This is a guest post by Eric Schwartzman, a social media training expert.
In just a few weeks, Google Reader goes down for the count.
Before you migrate your feeds, let’s look at how Feedly and Netvibes — my favorite Google reader alternatives — match up. They’re not the only options. There are many others. But only two fit in this prize ring, so let’s get ready to rumble!
Let’s start with where Netvibes excels. They have widget and reader style views. They make it really easy to monitor Facebook, Twitter, Google+, and Boardreader against Boolean queries. And it has a paid version with in-feed search, analytics, and sentiment analysis.
On Feedly, which only has a free version, you’d have to hack Twitter and Facebook RSS feeds manually (as was the case with Google Reader) and there’s no in-feed search or analytics.
But Feedly has bragging rights too. For one thing, Feedly has mobile apps for iPhone, iPad, and Android. Netvibes is a pure web, browser-based UX that senses the device and adjusts its screen size. But if you’re a podcast listener, Feedly only has a download button, and Netvibes has a play button.
Since Google announced they’d be killing Reader, Feedly has acquired over three million new users. Netvibes has picked up “several hundred thousand.”
Feedly has integrated sharing to Google+, Twitter, Facebook, Linkedin, Buffer, Evernote, Instapaper, and Delicious. On Feedly, you can only share to a single Twitter account. On Netvibes, you can share to multiple Twitter accounts, but they put the link at the beginning of the share and there’s no way to edit that, which is awkward.
In all fairness, you should know that Netvibes is readying new sharing features with more publishing options including Google+. It’s expected in the next couple of weeks. Currently, neither service lets you share directly to Facebook Pages.
Social news discovery is not a Netvibes ambition, so if you want social filters, go with Feedly. Netvibes is more interested in cracking the code for contextual comparison than in engineering a better Edgerank.
No free lunch
These options both seem good, but here’s the bad news. If you’ve been using Google Reader up to now to monitor social media for free, those days are over. The Netvibes paid version is the only Google Reader alternative with in-feed search and analytics and it costs $499 a month.
The good news is Netvibes has a revenue model. Their paid version subsidizes their free version, so both are unlikely to disappear. Netvibes says they have no plans to discontinue the free version, which has been available for nearly eight years, because it serves to market their premium offering.
Feedly is still searching for a revenue model, but if they were to introduce a lower cost premium version with in-feed search and basic analytics, they could probably get those businesses that can’t afford $499 a month as customers.
New Twitter API
But whether you use Netvibes or Feedly, social media monitoring is going to get tougher for everyone on May 7 when Twitter upgrades their free API to version 1.1, which will limit the number of calls to 180 every 15 minutes.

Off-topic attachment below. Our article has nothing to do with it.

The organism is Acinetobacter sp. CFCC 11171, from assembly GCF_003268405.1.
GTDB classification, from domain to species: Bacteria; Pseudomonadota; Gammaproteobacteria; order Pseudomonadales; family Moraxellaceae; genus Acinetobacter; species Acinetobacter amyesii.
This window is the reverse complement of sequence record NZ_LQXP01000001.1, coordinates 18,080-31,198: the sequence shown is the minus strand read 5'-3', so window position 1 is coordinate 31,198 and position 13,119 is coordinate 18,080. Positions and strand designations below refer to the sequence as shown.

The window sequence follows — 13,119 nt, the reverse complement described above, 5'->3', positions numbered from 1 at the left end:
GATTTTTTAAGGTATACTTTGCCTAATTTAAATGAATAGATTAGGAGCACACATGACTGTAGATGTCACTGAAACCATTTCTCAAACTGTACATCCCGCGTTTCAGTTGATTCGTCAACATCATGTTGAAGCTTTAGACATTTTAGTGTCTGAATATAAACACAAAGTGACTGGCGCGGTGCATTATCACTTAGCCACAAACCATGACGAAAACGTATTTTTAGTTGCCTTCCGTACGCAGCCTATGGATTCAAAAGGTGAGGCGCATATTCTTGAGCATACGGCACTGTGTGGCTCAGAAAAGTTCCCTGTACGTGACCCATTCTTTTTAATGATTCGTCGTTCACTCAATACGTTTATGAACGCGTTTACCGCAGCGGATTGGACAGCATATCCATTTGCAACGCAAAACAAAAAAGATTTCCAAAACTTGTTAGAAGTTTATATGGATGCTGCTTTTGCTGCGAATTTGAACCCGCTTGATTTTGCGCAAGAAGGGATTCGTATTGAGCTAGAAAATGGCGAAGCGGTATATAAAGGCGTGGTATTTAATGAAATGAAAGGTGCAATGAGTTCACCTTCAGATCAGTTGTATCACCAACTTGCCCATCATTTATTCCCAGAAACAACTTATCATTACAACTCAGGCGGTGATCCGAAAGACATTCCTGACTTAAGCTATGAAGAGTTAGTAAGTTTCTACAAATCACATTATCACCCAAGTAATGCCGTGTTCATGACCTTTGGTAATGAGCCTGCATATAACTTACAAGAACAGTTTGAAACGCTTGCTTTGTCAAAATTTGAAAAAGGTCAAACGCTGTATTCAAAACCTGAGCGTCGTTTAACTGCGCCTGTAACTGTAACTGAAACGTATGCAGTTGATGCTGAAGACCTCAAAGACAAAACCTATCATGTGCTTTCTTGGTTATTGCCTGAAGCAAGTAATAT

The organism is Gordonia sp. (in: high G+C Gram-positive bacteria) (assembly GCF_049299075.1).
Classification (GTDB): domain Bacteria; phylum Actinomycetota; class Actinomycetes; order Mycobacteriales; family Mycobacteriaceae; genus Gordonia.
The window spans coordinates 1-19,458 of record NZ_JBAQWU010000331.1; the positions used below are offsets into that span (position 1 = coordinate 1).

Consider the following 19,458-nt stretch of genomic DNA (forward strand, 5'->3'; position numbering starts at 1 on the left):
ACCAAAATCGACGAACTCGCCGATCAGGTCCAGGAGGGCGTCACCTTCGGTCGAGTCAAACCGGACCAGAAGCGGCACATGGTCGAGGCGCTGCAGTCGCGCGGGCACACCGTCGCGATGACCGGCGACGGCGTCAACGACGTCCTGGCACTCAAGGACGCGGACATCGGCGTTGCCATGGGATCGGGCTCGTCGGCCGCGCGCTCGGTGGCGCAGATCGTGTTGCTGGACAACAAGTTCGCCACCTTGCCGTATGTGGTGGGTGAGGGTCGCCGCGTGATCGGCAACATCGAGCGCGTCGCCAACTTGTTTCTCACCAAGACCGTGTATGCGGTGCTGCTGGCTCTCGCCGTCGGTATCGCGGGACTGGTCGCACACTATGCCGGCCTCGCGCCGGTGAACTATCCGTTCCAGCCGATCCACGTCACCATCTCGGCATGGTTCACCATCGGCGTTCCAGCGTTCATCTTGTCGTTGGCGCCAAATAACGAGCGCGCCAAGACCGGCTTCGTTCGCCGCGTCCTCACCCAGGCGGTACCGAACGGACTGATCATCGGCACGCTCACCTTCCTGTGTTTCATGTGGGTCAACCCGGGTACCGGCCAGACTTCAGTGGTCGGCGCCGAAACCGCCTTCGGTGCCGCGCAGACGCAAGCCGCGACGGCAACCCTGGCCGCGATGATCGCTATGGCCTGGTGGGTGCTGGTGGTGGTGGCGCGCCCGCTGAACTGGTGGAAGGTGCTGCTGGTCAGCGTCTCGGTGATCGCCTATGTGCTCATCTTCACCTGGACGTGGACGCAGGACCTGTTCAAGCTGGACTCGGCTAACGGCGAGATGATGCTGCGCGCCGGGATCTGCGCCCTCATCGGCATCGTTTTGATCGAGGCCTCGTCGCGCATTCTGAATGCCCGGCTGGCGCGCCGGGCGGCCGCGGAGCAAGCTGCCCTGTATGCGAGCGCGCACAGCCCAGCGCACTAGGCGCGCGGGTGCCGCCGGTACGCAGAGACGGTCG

Even if you’re using the paid version of Netvibes, you’re going to get a narrower pool of results. Your access will be limited to the past seven days. Netvibes has a partner they say can go back as far as Jan. 1, 2011, but it’s a custom feature they’d need to implement.
The speed of data
A big concern about the loss of Google Reader is whether or not anyone else has the resources to crawl the entire web and deliver results as quickly.
Google has a ton of infrastructure, so for them latency was never a concern. But for Feedly and Netvibes, how quickly they can deliver results remains unknown.
With roughly 40 employees and hundreds of servers, Netvibes has more infrastructure than Feedly, but compared to Google they’re microscopic. This could be a problem for everyone.
If you choose Feedly, you should know they still rely on Google Reader. “It’s been relatively easy for Feedly to get Google Reader users because they are still using the back office of Google Reader,” says Netvibes CEO Freddy Mini. To do a fair comparison, he suggests waiting until Google Reader’s gone and Feedly deploys their Normandy project.
Minimizing latency is important to Netvibes. They introduced proprietary crawling technology in 2008 and monitors roughly 3 million feeds, tapering crawl frequency to feed update frequency. But for Netvibes, speed isn’t enough.
Netvibes wants to be the ultimate contextual monitoring dashboard. They want to be able to compare social activity with offline data like sales revenue or the level of pollen or a labor dispute. “Context is the comparison of metrics. Like on the stock market. That way you understand the context of what’s going on,” says Mini.
If you just want an RSS Reader, Feedly has an elegant interface and great mobile apps. But if you’re looking to triangulate truth by comparing multiple data sets, and you can afford it, Netvibes can help you find the meaning of big data.
Eric Schwartzman is a best-selling author and online social media training provider. He wrote this article from research he conducted to revise his online social media monitoring course. Connect with him on Google+.
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